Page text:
Newt’s Victory is Tea Party’s Loss
Sen. Rand Paul has said that Newt Gingrich “goes against everything the tea party stands for.” This might be an understatement.
The tea party originally stood for one simple but important message: Stop spending. For tea partiers, the “Troubled Asset Relief Program” or TARP was the litmus test and any Republican who supported it faced the wrath of the movement. Explained Utah tea party leader David Kirkham in May 2010:
I think it’s a matter of fiscal or financial responsibility … What the tea party people are about and the vote for TARP and the vote for the bailout was, in our opinion, pretty fiscally irresponsible, and that’s what’s raised the ire of most people.
At the time, Kirkham’s group was working to unseat Republican Senator Bob Bennett, who had voted for TARP. Kirkham’s efforts would eventually help elect tea party champion Sen. Mike Lee. When asked if the TARP-supporting incumbent deserved to lose his seat over just one vote, Kirkham replied:
That one vote was pretty toxic. That one vote affected a lot of things, changed the rules of the game. President Bush said that where we have to abandon free market principles to save the free market, and fundamentally, we just don’t agree. There’s just no way.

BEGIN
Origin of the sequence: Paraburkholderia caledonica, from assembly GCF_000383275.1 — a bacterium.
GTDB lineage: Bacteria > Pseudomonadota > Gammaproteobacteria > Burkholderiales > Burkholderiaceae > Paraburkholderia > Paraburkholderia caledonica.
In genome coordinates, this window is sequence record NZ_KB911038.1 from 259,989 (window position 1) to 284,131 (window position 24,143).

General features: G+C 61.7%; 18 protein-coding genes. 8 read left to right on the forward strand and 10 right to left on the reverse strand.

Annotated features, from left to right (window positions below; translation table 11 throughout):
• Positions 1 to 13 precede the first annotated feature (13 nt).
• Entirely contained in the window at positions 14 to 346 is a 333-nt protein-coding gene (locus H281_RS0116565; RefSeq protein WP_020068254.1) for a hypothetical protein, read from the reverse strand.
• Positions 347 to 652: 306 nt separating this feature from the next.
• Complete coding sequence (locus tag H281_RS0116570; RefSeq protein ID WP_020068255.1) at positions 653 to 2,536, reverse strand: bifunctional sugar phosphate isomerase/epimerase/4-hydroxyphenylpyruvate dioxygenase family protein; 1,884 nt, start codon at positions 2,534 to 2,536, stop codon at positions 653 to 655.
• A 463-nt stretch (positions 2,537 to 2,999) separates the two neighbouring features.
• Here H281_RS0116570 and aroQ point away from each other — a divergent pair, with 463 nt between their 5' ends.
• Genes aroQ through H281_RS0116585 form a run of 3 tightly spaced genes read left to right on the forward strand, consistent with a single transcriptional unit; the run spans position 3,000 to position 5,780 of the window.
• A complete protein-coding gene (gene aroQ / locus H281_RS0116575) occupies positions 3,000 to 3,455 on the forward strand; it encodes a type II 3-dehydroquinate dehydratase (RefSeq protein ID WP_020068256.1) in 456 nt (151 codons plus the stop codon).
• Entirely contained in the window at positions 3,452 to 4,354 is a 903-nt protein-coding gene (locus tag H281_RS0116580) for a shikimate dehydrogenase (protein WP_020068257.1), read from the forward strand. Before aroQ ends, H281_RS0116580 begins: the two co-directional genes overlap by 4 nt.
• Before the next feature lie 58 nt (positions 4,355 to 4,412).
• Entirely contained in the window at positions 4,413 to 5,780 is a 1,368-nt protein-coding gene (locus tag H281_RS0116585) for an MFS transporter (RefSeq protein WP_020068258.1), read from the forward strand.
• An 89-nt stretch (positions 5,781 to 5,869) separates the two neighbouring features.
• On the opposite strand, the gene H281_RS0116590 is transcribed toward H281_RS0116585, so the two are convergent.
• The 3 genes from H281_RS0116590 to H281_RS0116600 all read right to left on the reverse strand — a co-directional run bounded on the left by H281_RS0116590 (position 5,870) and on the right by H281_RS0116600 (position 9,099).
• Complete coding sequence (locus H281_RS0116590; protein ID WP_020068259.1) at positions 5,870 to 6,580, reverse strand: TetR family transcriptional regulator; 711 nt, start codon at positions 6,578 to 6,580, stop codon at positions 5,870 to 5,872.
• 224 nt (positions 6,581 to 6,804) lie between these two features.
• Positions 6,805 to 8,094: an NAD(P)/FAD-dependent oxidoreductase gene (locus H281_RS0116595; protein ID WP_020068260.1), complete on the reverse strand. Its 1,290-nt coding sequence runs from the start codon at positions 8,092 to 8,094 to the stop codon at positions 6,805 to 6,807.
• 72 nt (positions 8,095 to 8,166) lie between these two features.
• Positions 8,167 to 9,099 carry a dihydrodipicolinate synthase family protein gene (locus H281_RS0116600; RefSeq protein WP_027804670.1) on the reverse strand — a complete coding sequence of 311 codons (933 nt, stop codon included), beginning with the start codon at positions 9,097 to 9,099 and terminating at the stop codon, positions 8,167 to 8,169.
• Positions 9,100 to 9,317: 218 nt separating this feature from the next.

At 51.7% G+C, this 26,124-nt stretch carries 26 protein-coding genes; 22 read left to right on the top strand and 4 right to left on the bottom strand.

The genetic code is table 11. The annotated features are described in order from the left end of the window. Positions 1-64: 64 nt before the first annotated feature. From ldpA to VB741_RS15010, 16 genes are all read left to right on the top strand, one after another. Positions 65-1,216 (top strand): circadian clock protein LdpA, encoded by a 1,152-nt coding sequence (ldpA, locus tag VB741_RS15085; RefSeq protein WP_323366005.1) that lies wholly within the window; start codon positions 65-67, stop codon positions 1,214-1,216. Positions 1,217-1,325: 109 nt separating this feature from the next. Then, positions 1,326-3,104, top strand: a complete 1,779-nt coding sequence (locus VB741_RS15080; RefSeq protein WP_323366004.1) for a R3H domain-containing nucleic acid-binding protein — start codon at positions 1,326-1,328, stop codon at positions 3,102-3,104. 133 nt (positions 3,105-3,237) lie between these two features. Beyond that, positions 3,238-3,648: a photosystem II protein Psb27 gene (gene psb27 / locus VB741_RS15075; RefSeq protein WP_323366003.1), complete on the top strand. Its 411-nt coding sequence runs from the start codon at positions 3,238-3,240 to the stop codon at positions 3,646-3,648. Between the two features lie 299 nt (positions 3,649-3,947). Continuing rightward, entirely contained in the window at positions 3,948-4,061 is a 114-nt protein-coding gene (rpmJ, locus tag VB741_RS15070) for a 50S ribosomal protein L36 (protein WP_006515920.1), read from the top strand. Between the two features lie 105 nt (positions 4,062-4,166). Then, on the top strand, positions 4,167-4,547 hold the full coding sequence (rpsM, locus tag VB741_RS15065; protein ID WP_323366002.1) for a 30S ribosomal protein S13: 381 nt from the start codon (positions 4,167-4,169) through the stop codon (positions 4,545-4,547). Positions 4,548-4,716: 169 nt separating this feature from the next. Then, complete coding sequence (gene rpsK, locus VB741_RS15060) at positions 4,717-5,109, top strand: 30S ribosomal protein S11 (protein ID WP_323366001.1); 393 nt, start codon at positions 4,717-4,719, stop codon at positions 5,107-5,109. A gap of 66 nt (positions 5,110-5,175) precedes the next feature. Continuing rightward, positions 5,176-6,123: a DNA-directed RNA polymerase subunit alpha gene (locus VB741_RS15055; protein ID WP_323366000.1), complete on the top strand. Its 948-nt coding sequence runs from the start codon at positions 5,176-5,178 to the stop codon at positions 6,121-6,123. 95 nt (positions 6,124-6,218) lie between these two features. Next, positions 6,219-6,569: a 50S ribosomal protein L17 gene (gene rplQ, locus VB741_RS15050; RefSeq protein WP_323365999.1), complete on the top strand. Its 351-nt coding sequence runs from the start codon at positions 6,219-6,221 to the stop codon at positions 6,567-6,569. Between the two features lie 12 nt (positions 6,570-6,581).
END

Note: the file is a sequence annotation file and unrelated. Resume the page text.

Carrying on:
Tea Party support for Newt Gingrich in South Carolina and elsewhere marks a new point — a low point — for the movement. When John McCain suspended his campaign in 2008 to go to Washington to support TARP, Gingrich said, “This is the greatest single act of responsibility ever taken by a presidential candidate and rivals President Eisenhower saying ‘I will go to Korea.’”
The tea party believed that TARP represented Washington at its most irresponsible. Gingrich believed the exact opposite. In fact, if you were to make a list of every big-government issue most tea partiers stand against — bank bailouts, healthcare mandates, cap-and-trade, you name it — Gingrich has been, or still is, on the opposite side.
Grassroots conservatives want a Republican nominee who will fight President Obama on issues like bailouts and healthcare mandates. Saturday, grassroots conservatives in South Carolina championed a Republican presidential candidate who has agreed with Obama on both of those issues. In the debates, Obama could even say that Newt was for forcing Americans to purchase health insurance before he was against it. And the president will be right.
When Gingrich called McCain’s support for TARP “the greatest single act of responsibility ever taken by a presidential candidate,” this was classic Newt-speak — Gingrich is a great talker and often speaks in bold and indeed “grandiose” terms. Newt sounds good. People like that. They respond to it. It inspires them. Ask Barack Obama.
But the tea party was supposed to be better than this. The tea party was supposed to stand for something more substantive.